Posted: July 5th, 2007 | Author: Rob Goodspeed | Filed under: South Africa, Technology | 2 Comments »
During my travels through South Africa, I was consistently surprised by the extent of coverage of my Vodocom cell phone. From the tip of the Cape of Good Hope to remote mountain passes over two hours’ drive from Cape Town, my Nokia cell phone always reported a strong signal.
Perhaps I should not be surprised – mobile phones enjoy broader use in South Africa than they do in the United States. While the U.S. market is much larger, its mobile penetration rate is around 77%, compared with over 80% in South Africa. The trend was noticed by the New York Times, who described in 2005 some of the myraid ways cell phones were changing life for poor Africans. When it comes to the internet, however, the country lags far behind the U.S. Despite recent growth, roughly 10% of South Africans are internet users compared with 70% of Americans.
Virtually all South African mobile phones support sending SMS text messages, and in general these messages cost less than a 1 minute call. The political impact of widespread SMS use around the world has been well documented, and most recently I saw this story about the use of SMS to organize opposition to a chemical factory in China. What I found interesting in South Africa was the host of SMS applications beyond one-to-one messages:
- The newspaper invited responses to news story by SMS, and published the responses with the sender’s names in a regular column.
- A fast food restaurant asked patrons to SMS the name of the branch and a rating of their experience (1 to 5). Similarly, the airport distributed a card with a series of questions on it, and respondents could either return the card or SMS their answers in a numeric format.
- Car dealerships had signs instructing interested passersby to send an SMS and a salesman would answer with a call.
- A soap company held a raffle – to enter, you just had to SMS the unique number on your box.
- A late-night TV ad for a men’s sexual health supplement invited viewers to SMS “help” to their number to learn more.
It was recently reported demand for phones in China, India, and Africa has pushed worldwide usage to over 3 billion. Although SMS applications like the ones above may be driven by limited internet use, SMS enjoys certain advantages over both the web and voice calls — namely low cost, ease of use, and high mobility — that mean we should expect continued expanded use. What new applications have you seen lately?
Posted: June 17th, 2007 | Author: Rob Goodspeed | Filed under: Cape Town, McGregor, Photos, South Africa, Travel | 1 Comment »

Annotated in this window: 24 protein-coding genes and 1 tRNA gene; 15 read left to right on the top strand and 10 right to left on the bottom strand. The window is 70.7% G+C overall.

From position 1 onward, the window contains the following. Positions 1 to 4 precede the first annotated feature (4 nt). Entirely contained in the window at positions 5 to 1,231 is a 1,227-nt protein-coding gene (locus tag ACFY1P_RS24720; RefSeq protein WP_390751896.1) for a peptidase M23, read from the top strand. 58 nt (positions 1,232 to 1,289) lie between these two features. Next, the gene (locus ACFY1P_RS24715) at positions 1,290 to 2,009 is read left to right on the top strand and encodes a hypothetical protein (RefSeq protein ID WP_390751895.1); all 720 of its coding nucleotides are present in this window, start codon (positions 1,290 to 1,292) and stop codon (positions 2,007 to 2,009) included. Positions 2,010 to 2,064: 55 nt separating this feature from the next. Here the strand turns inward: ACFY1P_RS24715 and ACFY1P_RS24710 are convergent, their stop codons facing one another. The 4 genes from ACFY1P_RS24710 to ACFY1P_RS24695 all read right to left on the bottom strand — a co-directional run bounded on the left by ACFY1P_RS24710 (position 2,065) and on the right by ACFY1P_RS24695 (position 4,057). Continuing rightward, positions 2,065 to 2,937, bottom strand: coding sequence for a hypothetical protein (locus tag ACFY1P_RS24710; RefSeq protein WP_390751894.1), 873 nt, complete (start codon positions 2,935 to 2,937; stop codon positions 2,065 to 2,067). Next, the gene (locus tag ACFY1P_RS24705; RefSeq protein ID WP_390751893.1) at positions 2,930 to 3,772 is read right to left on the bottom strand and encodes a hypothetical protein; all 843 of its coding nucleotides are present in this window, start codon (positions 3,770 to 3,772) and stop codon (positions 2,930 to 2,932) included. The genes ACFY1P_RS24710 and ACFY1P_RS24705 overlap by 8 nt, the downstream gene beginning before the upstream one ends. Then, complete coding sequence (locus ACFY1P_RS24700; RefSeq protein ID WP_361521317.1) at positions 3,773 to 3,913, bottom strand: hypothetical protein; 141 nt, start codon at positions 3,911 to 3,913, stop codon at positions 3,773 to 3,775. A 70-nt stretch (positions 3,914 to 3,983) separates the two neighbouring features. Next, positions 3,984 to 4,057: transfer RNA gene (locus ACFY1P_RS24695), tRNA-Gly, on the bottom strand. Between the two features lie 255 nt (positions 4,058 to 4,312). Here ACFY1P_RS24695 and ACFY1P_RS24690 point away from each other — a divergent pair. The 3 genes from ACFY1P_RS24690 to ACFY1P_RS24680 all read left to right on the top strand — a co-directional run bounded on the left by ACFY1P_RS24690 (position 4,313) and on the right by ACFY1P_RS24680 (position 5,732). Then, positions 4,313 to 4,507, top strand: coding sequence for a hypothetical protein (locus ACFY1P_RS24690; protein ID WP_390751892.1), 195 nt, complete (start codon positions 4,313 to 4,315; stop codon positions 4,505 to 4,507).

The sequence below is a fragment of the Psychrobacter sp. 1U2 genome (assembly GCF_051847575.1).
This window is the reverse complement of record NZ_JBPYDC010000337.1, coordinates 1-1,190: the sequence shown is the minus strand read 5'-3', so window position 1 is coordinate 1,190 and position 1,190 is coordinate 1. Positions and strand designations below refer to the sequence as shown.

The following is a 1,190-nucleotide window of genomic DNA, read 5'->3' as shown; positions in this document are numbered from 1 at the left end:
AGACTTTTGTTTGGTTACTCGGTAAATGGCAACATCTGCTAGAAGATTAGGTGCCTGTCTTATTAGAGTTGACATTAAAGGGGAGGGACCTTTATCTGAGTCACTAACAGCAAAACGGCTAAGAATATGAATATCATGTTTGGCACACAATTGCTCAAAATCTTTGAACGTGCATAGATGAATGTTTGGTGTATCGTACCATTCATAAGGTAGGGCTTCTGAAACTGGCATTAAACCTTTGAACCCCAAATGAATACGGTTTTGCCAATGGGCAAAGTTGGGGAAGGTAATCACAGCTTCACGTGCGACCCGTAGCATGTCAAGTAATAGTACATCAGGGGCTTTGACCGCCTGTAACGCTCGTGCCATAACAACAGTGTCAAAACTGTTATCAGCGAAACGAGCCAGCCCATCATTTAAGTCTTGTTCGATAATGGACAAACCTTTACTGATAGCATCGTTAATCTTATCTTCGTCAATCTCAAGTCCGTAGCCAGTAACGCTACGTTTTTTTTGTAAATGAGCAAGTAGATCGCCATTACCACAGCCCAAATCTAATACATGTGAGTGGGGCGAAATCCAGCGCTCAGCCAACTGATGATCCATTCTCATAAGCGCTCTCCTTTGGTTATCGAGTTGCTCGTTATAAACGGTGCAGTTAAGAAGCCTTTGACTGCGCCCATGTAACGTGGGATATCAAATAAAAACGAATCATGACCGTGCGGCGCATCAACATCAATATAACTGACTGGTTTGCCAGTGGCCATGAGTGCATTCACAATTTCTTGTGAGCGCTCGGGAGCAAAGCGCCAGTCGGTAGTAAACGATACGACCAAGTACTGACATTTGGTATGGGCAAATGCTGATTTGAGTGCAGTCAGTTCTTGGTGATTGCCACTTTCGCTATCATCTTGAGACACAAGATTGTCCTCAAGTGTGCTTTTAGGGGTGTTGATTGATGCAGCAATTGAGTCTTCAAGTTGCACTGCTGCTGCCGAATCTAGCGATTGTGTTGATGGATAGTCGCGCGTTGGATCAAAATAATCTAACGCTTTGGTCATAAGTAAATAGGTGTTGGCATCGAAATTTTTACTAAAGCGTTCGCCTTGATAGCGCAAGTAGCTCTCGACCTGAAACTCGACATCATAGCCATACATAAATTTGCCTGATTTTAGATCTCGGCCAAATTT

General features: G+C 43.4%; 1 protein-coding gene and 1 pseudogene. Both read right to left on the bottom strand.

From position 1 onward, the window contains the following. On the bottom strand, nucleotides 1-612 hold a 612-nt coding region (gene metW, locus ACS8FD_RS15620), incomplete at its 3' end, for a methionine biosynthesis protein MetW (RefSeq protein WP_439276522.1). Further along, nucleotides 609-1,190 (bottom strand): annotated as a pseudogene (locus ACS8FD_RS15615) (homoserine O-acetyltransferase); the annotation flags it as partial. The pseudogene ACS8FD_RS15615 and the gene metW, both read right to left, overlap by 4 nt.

So far, my trip to South Africa is going great. I won’t have the opportunity to write much here until after I return in July, but I thought I would share a few highlight photos.
Our studio class is examining housing and economic issues in a small town about two hours from Cape Town called McGregor. Its boosters claim the town is the “best preserved 19th century town” in the Western Cape, however it is also facing a serious housing crisis.
The town sits nestled in a mountain valley:
Here’s are the five studio team members, as well as some students who have been working with the South African Heritage Resources Agency to document the town history:
McGregor is something of a mecca for so-called “earth building” technology in South Africa built using adobe or cobb. This home was being built by a local business owner using local materials (the earth is from the site) and local people with experience in the building techniques.
This man is stomping cobb:
These are historic homes, perhaps 100 years old:
Here is a government-built toilet, shared by the residents of 5 tin shacks (not seen, to the right) and the home to the left. These residents are lucky, many shack residents have no plumbing whatsoever.
In McGregor, perhaps a quarter of the total population live in tin shacks and pay roughly $20 a month to the land owner as rent. Millions more live in massive shantytowns surrounding Cape Town, Johannesburg, and other South African cities. (More on this later)
We worked with the students to survey the community and consider the design and location for new government-subsidized housing:
After spending a week in McGregor, we have returned to Cape Town to start work on the report.
We took the train to Simonstown to see the famous African penguins:
As well as took a drive around the peninsula to visit the Cape of Good Hope.
Posted: June 1st, 2007 | Author: Rob Goodspeed | Filed under: South Africa, Travel | 3 Comments »
Tomorrow I’ll be boarding a flight to Cape Town, South Africa, where I’ll be spending the next month studying abroad. Our group will be completing a studio report on a small, 200-year old town outside of the city.
While Cape Town is renowned as a fascinating and beautiful place, I think I’d like any place where the top item on the city website is an announcement about the process of “updating and rationalising its spatial planning policies and frameworks, in order to simplify the planning environment and more importantly give direction to the City’s long-term development.”
I plan to write a bit here about the trip before I return in early July.
The photo was taken by my friend Michael at the Cape of Good Hope during his visit to Africa last year, and molo means “hello” in Xhosa, one of South Africa’s 11 official languages.